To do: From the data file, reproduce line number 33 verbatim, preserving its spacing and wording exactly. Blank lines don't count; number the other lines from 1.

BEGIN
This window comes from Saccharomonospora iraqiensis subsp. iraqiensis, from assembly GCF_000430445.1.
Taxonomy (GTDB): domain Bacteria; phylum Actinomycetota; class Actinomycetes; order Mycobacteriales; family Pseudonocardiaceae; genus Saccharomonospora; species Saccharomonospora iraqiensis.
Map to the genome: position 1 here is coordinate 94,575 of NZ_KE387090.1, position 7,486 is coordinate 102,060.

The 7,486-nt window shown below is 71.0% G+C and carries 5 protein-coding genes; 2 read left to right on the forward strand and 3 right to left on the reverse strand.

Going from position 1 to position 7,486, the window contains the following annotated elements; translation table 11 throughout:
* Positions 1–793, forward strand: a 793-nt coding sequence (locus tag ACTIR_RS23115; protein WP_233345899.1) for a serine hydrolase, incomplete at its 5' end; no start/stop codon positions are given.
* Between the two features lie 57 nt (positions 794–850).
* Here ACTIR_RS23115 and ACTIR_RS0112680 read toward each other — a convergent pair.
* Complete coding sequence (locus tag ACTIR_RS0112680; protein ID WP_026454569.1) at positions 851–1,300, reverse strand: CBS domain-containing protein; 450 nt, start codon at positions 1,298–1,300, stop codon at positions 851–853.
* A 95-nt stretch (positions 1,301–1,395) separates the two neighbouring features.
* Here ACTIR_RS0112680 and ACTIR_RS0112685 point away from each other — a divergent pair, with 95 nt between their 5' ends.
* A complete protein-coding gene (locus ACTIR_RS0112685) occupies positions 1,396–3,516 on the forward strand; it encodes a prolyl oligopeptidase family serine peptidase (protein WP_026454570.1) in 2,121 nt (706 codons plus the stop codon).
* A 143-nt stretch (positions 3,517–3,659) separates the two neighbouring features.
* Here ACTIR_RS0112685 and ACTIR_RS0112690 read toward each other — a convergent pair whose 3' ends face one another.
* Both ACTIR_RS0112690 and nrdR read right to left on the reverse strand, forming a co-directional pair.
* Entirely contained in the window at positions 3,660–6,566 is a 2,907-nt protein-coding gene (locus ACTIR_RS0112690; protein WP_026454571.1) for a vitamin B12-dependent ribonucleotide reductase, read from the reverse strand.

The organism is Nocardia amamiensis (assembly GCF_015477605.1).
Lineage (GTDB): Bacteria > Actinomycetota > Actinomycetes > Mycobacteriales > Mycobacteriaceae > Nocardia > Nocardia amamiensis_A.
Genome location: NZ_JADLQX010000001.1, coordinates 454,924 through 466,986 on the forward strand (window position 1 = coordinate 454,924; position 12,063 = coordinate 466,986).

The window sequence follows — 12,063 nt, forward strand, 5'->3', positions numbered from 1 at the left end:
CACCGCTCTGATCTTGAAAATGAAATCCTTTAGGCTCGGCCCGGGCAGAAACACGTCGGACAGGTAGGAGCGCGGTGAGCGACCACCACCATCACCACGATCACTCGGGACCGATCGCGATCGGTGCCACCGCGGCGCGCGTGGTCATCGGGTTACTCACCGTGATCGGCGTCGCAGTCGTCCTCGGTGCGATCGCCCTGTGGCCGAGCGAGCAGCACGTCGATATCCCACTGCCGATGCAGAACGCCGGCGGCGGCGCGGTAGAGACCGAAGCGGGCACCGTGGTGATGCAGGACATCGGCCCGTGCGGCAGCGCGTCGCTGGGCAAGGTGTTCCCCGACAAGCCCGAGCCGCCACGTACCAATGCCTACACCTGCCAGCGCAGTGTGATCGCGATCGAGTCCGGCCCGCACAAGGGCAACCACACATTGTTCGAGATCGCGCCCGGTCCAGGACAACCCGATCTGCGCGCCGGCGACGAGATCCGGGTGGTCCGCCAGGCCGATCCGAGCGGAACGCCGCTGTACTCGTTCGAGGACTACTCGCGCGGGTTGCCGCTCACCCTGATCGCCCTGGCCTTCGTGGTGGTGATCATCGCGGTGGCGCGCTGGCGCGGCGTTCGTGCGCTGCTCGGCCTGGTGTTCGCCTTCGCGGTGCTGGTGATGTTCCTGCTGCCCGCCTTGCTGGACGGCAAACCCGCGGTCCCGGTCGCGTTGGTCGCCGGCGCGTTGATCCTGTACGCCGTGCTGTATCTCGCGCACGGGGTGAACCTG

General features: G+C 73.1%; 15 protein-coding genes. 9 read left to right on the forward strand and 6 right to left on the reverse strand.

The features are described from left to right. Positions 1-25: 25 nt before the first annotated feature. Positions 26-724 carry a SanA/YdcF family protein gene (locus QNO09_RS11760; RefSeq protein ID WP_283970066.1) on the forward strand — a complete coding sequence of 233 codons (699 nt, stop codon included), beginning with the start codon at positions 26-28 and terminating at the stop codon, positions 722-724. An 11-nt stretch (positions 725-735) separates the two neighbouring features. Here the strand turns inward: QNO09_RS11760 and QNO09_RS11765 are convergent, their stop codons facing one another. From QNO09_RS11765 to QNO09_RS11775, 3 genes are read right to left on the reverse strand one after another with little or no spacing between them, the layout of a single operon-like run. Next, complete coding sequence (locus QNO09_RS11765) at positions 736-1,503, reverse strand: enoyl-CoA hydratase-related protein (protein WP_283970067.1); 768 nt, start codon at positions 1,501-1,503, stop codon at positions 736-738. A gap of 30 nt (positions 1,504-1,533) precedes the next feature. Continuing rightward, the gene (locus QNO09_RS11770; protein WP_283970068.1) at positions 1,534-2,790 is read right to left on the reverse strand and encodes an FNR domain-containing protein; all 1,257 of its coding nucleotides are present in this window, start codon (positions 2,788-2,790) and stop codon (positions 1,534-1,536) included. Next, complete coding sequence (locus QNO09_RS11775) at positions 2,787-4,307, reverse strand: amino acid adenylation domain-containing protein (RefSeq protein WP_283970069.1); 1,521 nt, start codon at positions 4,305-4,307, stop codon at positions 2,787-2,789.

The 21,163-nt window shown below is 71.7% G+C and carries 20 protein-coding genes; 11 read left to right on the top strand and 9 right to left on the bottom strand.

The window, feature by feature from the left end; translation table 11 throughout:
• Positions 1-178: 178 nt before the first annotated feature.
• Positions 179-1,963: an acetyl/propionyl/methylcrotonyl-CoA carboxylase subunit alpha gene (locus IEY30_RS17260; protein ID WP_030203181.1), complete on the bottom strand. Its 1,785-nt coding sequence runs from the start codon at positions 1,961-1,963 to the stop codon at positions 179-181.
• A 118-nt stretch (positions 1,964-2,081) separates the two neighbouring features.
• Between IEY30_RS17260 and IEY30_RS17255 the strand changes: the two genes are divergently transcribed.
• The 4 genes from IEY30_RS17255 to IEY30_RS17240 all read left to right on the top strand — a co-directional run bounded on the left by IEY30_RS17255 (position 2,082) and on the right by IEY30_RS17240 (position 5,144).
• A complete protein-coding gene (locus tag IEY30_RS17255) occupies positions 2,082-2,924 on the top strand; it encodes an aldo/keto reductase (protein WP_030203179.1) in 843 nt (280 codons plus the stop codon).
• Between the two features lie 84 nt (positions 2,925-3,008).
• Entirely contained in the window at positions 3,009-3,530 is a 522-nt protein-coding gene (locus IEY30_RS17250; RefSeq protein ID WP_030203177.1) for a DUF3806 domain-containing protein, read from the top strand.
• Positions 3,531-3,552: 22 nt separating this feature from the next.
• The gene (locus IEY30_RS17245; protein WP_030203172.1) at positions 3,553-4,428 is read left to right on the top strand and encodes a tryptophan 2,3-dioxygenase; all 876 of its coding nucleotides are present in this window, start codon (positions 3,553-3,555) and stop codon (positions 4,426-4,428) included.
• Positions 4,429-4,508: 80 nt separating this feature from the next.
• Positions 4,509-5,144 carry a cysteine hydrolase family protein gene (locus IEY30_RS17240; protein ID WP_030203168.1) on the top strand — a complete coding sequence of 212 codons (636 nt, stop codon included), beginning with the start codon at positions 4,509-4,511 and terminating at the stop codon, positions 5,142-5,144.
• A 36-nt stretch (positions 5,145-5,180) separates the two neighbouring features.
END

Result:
• Entirely contained in the window at positions 3,009-3,530 is a 522-nt protein-coding gene (locus IEY30_RS17250; RefSeq protein ID WP_030203177.1) for a DUF3806 domain-containing protein, read from the top strand.